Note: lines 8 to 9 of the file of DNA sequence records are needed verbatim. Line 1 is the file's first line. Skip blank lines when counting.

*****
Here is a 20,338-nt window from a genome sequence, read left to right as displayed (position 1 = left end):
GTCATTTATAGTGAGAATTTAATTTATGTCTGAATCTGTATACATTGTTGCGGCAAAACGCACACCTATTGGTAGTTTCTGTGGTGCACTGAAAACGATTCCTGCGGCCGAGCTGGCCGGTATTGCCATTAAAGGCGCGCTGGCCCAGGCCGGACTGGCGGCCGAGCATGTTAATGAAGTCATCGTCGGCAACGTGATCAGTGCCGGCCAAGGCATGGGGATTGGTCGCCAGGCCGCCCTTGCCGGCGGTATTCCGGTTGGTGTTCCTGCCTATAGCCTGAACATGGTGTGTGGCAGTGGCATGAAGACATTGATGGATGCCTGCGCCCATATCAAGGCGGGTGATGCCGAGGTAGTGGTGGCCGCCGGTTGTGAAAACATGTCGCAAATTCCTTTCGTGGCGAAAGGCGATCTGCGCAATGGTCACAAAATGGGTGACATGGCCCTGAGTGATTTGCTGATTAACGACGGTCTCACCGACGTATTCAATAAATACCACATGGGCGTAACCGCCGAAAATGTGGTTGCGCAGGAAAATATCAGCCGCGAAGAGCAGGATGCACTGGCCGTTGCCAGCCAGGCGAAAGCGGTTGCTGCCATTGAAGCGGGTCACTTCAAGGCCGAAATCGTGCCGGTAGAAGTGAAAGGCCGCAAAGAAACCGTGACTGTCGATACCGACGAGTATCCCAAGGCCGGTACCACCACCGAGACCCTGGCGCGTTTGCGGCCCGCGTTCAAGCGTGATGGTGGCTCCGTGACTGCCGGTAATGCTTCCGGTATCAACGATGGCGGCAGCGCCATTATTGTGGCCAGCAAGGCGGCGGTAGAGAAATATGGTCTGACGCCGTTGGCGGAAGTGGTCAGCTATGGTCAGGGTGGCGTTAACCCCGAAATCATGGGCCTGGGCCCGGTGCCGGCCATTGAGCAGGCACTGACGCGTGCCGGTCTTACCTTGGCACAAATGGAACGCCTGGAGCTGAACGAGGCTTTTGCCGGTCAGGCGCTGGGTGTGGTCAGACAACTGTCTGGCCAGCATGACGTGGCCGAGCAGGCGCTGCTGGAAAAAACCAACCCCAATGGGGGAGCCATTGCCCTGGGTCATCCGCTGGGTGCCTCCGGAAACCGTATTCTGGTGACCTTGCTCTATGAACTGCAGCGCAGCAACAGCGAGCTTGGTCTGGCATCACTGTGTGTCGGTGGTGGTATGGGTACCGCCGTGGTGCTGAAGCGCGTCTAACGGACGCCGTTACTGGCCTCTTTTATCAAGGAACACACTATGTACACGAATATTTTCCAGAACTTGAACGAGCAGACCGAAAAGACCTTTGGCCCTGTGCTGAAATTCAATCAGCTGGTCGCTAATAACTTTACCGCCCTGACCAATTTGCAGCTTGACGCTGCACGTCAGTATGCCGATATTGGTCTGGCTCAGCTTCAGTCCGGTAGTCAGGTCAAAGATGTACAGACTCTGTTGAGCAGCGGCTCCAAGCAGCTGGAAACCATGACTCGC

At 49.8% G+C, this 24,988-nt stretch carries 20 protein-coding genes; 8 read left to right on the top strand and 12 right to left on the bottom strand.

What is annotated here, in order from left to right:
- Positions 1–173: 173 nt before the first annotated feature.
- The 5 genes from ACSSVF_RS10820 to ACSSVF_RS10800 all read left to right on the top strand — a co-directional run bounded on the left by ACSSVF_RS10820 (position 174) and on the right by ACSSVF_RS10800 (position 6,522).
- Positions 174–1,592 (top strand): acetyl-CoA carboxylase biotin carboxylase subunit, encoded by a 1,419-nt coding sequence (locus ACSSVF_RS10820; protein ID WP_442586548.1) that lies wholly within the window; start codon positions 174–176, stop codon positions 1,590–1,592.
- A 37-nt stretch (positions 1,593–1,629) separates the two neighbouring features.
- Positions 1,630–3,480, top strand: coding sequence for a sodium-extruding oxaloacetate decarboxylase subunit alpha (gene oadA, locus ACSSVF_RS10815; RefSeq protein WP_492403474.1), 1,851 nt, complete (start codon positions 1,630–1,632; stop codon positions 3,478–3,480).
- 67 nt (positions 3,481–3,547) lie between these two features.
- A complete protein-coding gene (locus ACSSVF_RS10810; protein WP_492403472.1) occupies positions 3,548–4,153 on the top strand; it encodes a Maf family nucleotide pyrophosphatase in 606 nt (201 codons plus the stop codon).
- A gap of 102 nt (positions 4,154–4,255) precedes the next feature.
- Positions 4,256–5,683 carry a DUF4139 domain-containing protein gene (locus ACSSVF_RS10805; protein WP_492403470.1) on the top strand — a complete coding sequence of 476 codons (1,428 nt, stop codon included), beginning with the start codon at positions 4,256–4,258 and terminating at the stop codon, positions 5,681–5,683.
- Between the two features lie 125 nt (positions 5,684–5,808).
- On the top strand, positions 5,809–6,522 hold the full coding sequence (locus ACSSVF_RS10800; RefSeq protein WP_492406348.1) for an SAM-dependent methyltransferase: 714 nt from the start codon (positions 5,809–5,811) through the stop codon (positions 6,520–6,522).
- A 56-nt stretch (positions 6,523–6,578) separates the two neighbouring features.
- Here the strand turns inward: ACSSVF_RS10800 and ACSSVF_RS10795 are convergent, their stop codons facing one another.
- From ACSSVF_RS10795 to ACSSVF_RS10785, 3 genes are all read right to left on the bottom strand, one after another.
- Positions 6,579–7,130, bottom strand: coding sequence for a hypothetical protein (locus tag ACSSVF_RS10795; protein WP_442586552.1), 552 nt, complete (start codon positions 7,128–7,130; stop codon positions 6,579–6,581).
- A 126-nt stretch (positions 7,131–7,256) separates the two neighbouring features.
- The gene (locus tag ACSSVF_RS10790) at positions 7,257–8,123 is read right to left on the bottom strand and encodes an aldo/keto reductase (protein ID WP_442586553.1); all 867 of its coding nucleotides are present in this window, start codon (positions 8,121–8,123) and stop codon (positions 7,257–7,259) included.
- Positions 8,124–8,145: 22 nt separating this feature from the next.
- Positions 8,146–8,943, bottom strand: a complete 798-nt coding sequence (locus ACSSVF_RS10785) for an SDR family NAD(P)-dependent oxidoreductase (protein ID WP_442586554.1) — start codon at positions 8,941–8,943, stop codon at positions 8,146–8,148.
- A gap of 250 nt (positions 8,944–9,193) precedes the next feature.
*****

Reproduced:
- A 37-nt stretch (positions 1,593–1,629) separates the two neighbouring features.
- Positions 1,630–3,480, top strand: coding sequence for a sodium-extruding oxaloacetate decarboxylase subunit alpha (gene oadA, locus ACSSVF_RS10815; RefSeq protein WP_492403474.1), 1,851 nt, complete (start codon positions 1,630–1,632; stop codon positions 3,478–3,480).